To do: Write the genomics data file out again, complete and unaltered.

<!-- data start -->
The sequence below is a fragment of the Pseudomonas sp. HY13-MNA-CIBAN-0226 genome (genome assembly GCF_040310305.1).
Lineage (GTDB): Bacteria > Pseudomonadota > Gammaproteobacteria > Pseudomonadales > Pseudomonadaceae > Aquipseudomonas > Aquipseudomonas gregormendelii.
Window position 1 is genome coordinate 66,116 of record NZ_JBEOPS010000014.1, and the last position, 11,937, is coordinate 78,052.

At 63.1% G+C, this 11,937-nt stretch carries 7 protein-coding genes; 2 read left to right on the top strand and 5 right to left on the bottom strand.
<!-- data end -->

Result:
The sequence below is a fragment of the Pseudomonas sp. HY13-MNA-CIBAN-0226 genome (genome assembly GCF_040310305.1).
Lineage (GTDB): Bacteria > Pseudomonadota > Gammaproteobacteria > Pseudomonadales > Pseudomonadaceae > Aquipseudomonas > Aquipseudomonas gregormendelii.
Window position 1 is genome coordinate 66,116 of record NZ_JBEOPS010000014.1, and the last position, 11,937, is coordinate 78,052.

At 63.1% G+C, this 11,937-nt stretch carries 7 protein-coding genes; 2 read left to right on the top strand and 5 right to left on the bottom strand.